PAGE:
- As a rule, the tank corps should not be used to defend independently, but there can be cases in which an objective is given that can achieved with a defensive strategy. These cases can happen when the enemy breaks through our lines and must be held at a certain point, when our forces are being flanked, or during fighting in operational depth where the corps must defend strategically important objects until our forces pull up or defend until fuel and ammunition arrive.
- A corps' strength allows it to hold an 8-10 km wide front.Defenses are organized in the shape of groups of up to a battalion with 1 km spaces in between them. The spaces are filled with strongholds up to one motorized rifle platoon in strength.Battalion groups are reinforced with tank ambushes. A line of ambushes is built behind the battalions in directions where tanks are likely to appear. The tanks are dug into the ground.The second echelon consists of two positions prepared by two motorized rifle battalions. Each battalion group takes up a 1.5-2 km wide and 1-1.5 km deep position.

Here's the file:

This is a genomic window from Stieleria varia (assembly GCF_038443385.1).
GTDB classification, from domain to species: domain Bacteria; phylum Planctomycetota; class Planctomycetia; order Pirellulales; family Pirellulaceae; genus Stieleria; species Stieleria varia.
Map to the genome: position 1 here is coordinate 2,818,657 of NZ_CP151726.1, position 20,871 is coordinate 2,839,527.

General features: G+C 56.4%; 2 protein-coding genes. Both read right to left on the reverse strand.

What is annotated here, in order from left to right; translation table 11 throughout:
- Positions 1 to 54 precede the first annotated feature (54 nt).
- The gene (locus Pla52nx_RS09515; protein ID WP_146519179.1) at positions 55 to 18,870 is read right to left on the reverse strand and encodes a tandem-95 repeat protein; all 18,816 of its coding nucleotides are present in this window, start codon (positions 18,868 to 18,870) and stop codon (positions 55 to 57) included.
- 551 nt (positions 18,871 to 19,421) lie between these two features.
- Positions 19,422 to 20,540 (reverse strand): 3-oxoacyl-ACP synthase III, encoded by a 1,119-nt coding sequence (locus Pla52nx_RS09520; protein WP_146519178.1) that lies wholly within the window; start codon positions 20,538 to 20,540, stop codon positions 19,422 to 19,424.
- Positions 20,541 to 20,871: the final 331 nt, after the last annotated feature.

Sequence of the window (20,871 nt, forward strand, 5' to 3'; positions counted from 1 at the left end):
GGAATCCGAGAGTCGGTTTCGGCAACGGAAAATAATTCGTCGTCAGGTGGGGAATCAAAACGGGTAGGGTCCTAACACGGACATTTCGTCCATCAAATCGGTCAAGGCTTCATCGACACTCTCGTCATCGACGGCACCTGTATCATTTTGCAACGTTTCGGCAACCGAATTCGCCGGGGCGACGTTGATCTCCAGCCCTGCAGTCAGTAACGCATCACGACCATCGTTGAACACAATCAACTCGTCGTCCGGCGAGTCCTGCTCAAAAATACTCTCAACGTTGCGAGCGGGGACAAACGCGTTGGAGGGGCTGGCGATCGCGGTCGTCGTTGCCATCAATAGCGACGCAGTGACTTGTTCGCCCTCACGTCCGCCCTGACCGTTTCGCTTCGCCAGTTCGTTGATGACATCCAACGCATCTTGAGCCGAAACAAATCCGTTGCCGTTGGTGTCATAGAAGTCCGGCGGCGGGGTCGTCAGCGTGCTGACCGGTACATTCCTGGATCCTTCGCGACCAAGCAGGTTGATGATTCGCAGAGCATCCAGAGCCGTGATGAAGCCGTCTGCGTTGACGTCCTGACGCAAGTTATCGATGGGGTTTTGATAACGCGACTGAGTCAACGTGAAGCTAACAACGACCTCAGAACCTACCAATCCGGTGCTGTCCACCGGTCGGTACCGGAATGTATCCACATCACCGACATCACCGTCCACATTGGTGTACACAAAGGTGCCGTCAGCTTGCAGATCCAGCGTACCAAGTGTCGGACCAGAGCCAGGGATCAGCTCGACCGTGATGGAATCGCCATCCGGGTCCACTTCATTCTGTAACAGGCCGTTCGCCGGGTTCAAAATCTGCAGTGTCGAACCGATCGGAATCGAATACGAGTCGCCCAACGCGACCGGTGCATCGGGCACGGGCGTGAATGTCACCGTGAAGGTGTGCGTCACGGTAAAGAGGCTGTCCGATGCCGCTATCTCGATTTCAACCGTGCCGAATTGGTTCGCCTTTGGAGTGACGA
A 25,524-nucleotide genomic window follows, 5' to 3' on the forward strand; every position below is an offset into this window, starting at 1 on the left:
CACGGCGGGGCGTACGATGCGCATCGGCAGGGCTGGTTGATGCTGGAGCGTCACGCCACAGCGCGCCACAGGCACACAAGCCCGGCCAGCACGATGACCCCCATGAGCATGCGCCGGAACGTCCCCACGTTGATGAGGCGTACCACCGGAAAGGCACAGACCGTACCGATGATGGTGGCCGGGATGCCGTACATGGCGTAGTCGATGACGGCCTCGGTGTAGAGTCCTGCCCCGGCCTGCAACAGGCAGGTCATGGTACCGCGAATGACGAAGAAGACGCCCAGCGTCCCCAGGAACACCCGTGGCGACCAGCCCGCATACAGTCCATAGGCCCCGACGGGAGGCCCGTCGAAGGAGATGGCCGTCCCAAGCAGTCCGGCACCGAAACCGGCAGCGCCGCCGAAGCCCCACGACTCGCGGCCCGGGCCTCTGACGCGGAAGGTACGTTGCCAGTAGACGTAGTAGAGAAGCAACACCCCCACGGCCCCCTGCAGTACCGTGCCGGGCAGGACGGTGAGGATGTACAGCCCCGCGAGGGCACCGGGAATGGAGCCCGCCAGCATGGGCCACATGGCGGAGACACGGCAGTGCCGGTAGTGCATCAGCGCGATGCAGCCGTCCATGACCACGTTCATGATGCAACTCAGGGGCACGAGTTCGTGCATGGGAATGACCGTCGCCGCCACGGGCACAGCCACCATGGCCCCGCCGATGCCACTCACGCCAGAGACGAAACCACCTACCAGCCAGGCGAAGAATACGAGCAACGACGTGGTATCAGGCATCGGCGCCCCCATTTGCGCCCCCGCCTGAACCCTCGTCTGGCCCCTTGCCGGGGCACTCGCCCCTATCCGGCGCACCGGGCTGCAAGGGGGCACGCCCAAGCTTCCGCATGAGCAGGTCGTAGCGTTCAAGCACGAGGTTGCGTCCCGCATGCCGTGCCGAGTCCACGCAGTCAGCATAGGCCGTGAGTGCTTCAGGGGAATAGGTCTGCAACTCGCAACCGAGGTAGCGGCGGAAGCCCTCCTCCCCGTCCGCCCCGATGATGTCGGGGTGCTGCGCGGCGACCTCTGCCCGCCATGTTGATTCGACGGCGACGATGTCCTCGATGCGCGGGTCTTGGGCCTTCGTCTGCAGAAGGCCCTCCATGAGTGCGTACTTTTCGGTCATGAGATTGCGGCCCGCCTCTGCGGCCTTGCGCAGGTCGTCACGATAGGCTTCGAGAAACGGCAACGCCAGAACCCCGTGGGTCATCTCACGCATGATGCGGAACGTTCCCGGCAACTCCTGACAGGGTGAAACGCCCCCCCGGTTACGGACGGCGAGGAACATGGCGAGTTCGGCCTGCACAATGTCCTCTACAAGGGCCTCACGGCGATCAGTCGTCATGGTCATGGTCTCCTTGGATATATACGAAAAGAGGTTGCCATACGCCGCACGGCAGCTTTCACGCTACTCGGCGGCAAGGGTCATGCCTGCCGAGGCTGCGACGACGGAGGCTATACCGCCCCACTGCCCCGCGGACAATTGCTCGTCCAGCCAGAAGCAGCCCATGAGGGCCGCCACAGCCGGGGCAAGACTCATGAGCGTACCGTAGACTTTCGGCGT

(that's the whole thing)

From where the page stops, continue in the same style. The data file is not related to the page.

- Tank brigades are used to deliver counterattacks in directions where the enemy, especially his tank units, is likely to attack from. They are carefully hidden deep in the defenses. Tanks are dug into the ground.Some of the tanks are used to organize defenses.
- Tank brigades are not to be handed out to infantry units to reinforce them.
- The tank corps AA units are used to cover the attacking groups.Pick AA gun positions not only to deflect enemy air raids, but to attack tanks that broke through the defenses."
Friday, 3 February 2017
Tank Corps on the Defense
"Defense of a Tank Corps
Collection of Combat Documents of the Great Patriotic War, Vol. 10